How to use functionality
Common information how to use CMPv2 certificate provider described below
CMPv2 certificate provider is a part of certificate distribution infrastructure in ONAP. The main functionality of the provider is to forward Certificate Signing Requests (CSRs) created by cert-mananger (https://cert-manager.io) to CertServiceAPI.
Additional information can be found on a dedicated page: https://wiki.onap.org/display/DW/CertService+and+K8s+Cert-Manager+integration.
By default CMPv2 provider is enabled.
In order to be able to request a certificate via CMPv2 provider a CMPv2Issuer CRD (Customer Resource Definition) instance has to be created.
It is important to note that the attribute kind has to be set to CMPv2Issuer, all other attributes can be set as needed.
NOTE: a default instance of CMPv2Issuer is created when installing ONAP via OOM deployment.
Here is a definition of a CMPv2Issuer provided with ONAP installation:
apiVersion: certmanager.onap.org/v1 kind: CMPv2Issuer metadata: name: cmpv2-issuer-onap namespace: onap spec: url: https://oom-cert-service:8443 healthEndpoint: actuator/health certEndpoint: v1/certificate updateEndpoint: v1/certificate-update caName: RA certSecretRef: name: cmpv2-issuer-secret certRef: cmpv2Issuer-cert.pem keyRef: cmpv2Issuer-key.pem cacertRef: cacert.pem
In order to request a certificate a K8s Certificate CRD (Custom Resource Definition) has to be created.
It is important that in the section issuerRef following attributes have those values:
After Certificate CRD has been placed cert manager will send a CSR (Certificate Sign Request) to CA (Certificate Authority) via CMPv2 provider. Signed certificate as well as trust anchor (CA root certificate) will be stored in the K8s secret specified in Certificate CRD (see secretName attribute).
By default certificates will be stored in PEM format. It is possible to get certificates also in JKS and P12 format - see example below - more information can be found on official cert manager page.
The following SANs types are supported: DNS names, IPs, URIs, emails.
Here is an example of a Certificate:
apiVersion: cert-manager.io/v1 kind: Certificate metadata: name: certificate_name namespace: onap spec: # The secret name to store the signed certificate secretName: secret_name # Common Name commonName: certissuer.onap.org subject: organizations: - Linux-Foundation countries: - US localities: - San-Francisco provinces: - California organizationalUnits: - ONAP # SANs dnsNames: - localhost - certissuer.onap.org ipAddresses: - "127.0.0.1" uris: - onap://cluster.local/ emailAddresses: - email@example.com # The reference to the CMPv2 issuer issuerRef: group: certmanager.onap.org kind: CMPv2Issuer name: cmpv2-issuer-onap # Section keystores is optional and defines in which format certificates will be stored # If this section is omitted than only PEM format will be present in the secret keystores: jks: create: true passwordSecretRef: # Password used to encrypt the keystore name: certservice-key key: key pkcs12: create: true passwordSecretRef: # Password used to encrypt the keystore name: certservice-key key: key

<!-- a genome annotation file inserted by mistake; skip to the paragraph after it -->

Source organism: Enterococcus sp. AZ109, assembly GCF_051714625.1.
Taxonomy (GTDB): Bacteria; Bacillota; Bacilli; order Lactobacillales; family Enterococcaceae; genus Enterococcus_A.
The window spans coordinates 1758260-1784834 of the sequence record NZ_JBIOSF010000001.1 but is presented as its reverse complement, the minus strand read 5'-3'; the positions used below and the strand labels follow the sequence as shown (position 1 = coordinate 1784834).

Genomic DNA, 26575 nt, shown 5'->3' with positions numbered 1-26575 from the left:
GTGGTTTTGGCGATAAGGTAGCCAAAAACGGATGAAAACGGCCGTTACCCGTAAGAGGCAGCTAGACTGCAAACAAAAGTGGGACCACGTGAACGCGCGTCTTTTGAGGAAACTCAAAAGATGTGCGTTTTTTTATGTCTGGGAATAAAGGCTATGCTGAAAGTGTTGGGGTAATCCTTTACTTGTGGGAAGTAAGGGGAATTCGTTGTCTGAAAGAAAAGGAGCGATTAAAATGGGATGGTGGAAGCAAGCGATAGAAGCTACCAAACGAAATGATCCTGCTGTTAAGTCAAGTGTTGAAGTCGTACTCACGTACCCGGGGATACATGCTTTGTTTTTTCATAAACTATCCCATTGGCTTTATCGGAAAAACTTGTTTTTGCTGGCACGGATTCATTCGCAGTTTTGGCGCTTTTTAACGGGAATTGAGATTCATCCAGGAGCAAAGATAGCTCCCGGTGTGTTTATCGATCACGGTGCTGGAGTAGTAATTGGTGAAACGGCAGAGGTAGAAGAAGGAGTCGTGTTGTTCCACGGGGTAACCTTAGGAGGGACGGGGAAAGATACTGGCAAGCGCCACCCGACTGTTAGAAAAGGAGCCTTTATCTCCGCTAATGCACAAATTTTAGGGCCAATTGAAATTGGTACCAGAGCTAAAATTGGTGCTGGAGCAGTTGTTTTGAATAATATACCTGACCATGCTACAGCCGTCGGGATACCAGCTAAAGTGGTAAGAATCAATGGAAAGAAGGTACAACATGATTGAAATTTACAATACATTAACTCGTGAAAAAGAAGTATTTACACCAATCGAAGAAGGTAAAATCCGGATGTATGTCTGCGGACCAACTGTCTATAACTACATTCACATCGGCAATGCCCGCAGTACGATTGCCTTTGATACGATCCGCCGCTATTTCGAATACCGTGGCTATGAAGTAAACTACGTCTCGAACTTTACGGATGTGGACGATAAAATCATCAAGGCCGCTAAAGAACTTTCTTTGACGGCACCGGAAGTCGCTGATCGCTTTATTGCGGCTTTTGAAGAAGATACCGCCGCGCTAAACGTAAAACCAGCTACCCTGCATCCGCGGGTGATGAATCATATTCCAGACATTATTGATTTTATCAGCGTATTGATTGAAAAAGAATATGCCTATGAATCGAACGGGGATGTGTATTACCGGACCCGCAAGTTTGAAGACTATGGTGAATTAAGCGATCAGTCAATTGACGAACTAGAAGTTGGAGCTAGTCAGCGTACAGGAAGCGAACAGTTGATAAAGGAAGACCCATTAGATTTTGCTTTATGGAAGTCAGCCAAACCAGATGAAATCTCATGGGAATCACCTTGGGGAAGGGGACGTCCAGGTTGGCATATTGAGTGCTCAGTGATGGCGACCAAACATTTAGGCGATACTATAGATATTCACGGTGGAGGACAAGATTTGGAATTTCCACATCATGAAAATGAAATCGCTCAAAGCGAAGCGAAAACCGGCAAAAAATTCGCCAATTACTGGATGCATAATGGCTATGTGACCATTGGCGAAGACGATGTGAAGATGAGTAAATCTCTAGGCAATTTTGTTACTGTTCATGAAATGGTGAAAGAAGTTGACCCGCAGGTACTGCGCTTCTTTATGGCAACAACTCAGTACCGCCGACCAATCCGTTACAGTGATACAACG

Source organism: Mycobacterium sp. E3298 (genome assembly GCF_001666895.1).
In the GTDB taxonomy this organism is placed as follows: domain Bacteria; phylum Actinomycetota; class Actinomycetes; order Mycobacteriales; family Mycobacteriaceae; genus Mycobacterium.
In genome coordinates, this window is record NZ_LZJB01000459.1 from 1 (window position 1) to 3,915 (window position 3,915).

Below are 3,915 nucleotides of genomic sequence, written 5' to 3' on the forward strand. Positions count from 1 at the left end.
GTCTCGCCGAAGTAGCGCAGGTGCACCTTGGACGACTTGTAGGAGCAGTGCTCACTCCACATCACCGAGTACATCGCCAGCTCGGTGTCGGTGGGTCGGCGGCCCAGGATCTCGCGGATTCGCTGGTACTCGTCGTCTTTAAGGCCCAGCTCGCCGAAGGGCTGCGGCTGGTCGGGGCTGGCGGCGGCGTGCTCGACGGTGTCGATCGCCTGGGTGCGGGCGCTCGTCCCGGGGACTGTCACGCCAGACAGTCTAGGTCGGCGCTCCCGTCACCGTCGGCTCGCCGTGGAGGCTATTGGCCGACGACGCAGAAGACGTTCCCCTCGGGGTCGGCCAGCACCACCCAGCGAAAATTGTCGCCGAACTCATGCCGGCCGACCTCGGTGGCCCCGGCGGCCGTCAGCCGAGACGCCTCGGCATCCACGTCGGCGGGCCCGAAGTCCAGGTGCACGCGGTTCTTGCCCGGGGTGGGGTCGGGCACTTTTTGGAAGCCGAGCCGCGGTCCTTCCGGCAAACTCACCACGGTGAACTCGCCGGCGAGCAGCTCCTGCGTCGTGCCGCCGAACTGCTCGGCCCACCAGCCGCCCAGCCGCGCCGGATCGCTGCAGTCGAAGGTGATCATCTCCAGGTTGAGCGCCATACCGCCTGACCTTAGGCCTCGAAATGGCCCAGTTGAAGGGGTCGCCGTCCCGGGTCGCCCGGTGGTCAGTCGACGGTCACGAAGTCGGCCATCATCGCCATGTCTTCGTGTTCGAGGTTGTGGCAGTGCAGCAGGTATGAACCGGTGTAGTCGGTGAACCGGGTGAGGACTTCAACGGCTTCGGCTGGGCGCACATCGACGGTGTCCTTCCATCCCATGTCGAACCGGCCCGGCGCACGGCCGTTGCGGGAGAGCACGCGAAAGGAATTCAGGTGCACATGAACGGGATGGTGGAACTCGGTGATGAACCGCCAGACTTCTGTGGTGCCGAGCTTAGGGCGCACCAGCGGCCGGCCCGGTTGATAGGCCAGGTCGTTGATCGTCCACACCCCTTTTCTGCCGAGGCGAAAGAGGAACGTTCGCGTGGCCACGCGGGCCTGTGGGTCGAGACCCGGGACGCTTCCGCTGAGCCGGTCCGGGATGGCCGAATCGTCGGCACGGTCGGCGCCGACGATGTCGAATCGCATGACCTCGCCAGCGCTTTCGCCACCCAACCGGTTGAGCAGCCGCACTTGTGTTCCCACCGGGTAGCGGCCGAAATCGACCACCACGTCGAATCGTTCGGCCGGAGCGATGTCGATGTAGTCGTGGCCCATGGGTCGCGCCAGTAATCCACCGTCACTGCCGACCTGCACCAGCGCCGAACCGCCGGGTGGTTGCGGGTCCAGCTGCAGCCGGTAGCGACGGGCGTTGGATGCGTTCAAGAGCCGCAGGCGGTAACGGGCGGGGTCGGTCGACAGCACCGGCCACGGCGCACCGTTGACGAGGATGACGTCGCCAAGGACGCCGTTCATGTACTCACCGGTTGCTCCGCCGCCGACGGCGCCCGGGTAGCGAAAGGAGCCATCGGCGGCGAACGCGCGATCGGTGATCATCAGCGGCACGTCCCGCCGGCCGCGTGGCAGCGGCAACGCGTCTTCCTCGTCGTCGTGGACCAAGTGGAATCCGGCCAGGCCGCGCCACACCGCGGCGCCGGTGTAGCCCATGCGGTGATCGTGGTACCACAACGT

Here is an example of generated secret containing certificates:
Name: secret_name Namespace: onap Labels: <none> Annotations: cert-manager.io/alt-names: localhost,certissuer.onap.org cert-manager.io/certificate-name: certificate_name cert-manager.io/common-name: certissuer.onap.org cert-manager.io/ip-sans: cert-manager.io/issuer-group: certmanager.onap.org cert-manager.io/issuer-kind: CMPv2Issuer cert-manager.io/issuer-name: cmpv2-issuer-onap cert-manager.io/uri-sans: Type: kubernetes.io/tls Data ==== tls.crt: 1675 bytes <-- Certificate (PEM) tls.key: 1679 bytes <-- Private Key (PEM) truststore.jks: 1265 bytes <-- Trusted anchors (JKS) ca.crt: 1692 bytes <-- Trusted anchors (PEM) keystore.jks: 3786 bytes <-- Certificate and Private Key (JKS) keystore.p12: 4047 bytes <-- Certificate and Private Key (P12)
When the certificate already exists, but its date is close to expire or certificate data should be changed, then the certificate update scenario can be executed. It is performed automatically by cert-manager close to the expiration date or can be triggered manually. This use case requires the update endpoint configured for CMPv2Issuer CRD:
... certEndpoint: v1/certificate updateEndpoint: v1/certificate-update caName: RA ...
If updateEndpoint field is not present or empty, then certEndpoint will be used (regular initial request instead of update) to get the certificate and this event will be logged. This behavior comes from releases prior to 2.4.0, when the certificate update feature was not implemented. To be able to perform the certificate update scenario, make sure the updateEndpoint is present in CMPv2Issuer CRD.
There are two possible types of requests when a certificate needs to be updated: Key Update Request (KUR) and Certification Request (CR). Certification Service internally compares the old and new certificates fields. When they are equal, KUR request is sent. If there is a difference, the type of request is CR.
There is a difference between CR and KUR in terms of the request authentication. Certificate Request uses IAK/RV mechanism, while KUR uses signature protection. The old certificate and the old private key are required to be sent in the headers of the update request.